• In a new business, every day has ups and downs. For me, surviving the early days is all about realizing no day is going to be solely a “good day” or a “bad day” – every day will be a little of both, so I must own the moments.
5 INSIDER TIPS
- There is value in having a plan. But sometimes, especially with the big things in life, you can’t plan too much – at some point, you just have to believe in yourself and go for it.
- Reading other people’s stories can be inspiring but I think the best way to keep your strength and persevere is to imagine your own story – years from now. Believe in the dream that you are working towards, and use that as the fuel for your fire.
- It’s really scary to take a chance. If the dream is worth the risks, stop worrying – you’ll figure it out. The biggest lesson I’ve learned in this process is that taking a leap of faith is the hardest thing you will ever do and you need to embrace all of it – the good days, the bad days, the tears, the sweat and pain, the stumbles. Know that it’s all a part of the process and everyone who came before (and survived) went through this.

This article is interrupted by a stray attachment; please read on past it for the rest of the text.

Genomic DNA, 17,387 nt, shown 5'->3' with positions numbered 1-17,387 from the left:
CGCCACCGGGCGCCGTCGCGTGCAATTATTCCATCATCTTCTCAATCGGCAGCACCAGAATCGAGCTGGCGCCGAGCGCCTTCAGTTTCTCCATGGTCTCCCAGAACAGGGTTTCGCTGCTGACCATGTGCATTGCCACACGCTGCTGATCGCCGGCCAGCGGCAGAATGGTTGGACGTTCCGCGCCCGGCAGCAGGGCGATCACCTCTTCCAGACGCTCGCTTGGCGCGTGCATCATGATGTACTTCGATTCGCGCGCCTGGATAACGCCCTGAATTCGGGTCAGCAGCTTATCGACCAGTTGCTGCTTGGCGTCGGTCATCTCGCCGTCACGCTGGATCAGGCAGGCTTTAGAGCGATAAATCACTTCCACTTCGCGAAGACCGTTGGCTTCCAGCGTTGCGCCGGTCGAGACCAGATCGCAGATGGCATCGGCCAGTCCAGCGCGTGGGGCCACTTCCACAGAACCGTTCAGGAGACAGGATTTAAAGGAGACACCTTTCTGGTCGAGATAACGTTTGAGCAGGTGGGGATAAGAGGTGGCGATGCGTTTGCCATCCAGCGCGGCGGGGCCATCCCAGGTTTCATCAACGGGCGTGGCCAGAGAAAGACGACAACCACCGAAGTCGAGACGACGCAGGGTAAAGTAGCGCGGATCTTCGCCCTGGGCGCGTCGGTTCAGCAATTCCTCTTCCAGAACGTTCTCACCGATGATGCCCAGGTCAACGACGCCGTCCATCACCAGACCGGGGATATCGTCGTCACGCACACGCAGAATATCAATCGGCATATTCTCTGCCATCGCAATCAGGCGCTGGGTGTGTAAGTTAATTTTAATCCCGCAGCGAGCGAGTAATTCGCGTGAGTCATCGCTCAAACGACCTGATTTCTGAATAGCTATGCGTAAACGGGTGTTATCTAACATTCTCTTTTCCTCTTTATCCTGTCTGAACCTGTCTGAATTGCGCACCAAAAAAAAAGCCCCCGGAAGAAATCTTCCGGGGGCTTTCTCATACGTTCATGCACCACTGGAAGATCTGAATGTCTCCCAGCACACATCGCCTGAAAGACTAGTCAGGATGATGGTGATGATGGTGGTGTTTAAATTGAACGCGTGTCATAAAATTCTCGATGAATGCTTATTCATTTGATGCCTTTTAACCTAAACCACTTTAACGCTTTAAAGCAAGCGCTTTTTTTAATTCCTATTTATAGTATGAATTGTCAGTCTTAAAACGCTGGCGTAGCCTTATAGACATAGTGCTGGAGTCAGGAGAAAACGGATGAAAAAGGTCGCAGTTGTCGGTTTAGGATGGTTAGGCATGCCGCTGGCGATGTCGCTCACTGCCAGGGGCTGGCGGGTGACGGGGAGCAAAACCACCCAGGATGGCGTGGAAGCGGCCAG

- If I could say anything to someone about to go through this, I would say this: you will get through this. Tell your fear to shove it and fake it until you make it, but one day, the confidence will come and everything will fall into place.
"Nearly all the time, there will be a tomorrow. What’s the worst that could happen if you take a chance today? Look fear in the eye, give it a wink, and just go for it."
WRITTEN BY KAYLA CLEMENTS
Kayla is the founder/creative director of Una Volta Studio, a creative consulting and design studio that specializes in working with fine artists, commercial photographers, and stylists. She is the author of ‘Daytripper: 60 Days on the Road Exploring America’s National Parks’ - a woman-written, thoughtfully-designed coffee table book inspired by 60 days of #vanlife. She lives between Brooklyn, NY and San Diego, CA.